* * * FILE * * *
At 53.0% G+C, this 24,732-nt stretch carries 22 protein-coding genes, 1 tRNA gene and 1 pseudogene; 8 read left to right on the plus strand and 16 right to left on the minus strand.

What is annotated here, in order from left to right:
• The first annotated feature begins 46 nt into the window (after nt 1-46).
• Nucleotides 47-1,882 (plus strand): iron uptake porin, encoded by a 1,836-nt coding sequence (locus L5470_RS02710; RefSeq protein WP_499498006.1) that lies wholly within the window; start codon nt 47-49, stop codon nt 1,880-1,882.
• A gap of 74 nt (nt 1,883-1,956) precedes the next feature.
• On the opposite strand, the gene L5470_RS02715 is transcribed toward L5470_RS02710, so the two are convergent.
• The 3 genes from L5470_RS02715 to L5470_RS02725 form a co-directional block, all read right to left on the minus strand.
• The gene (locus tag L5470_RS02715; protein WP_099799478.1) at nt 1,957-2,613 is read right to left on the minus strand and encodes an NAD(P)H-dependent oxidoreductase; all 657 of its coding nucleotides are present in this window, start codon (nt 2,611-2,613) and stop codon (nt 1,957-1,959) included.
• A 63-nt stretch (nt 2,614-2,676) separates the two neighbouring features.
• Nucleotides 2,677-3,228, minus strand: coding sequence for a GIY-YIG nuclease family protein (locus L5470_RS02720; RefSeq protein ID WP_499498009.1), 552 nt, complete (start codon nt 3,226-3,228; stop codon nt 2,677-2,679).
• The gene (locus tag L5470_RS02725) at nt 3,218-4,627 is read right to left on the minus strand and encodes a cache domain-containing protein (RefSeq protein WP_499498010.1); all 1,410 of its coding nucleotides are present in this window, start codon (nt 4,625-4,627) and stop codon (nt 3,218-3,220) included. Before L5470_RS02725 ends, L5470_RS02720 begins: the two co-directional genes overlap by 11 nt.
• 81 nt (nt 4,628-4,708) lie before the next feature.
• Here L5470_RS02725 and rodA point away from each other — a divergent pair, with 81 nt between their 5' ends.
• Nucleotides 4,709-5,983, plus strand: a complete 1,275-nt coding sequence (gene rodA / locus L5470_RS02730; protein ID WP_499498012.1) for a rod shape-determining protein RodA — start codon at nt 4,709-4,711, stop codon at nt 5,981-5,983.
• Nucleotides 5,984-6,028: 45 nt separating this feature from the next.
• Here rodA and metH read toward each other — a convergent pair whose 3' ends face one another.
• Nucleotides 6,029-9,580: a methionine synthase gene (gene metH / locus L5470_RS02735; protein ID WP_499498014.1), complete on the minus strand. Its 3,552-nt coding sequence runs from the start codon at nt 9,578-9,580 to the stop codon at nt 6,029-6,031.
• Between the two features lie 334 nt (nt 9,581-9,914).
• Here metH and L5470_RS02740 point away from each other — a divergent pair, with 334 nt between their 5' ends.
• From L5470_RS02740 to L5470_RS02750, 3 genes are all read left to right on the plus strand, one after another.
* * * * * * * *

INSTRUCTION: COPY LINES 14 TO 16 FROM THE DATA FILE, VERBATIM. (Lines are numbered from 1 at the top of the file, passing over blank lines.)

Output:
• Nucleotides 4,709-5,983, plus strand: a complete 1,275-nt coding sequence (gene rodA / locus L5470_RS02730; protein ID WP_499498012.1) for a rod shape-determining protein RodA — start codon at nt 4,709-4,711, stop codon at nt 5,981-5,983.
• Nucleotides 5,984-6,028: 45 nt separating this feature from the next.
• Here rodA and metH read toward each other — a convergent pair whose 3' ends face one another.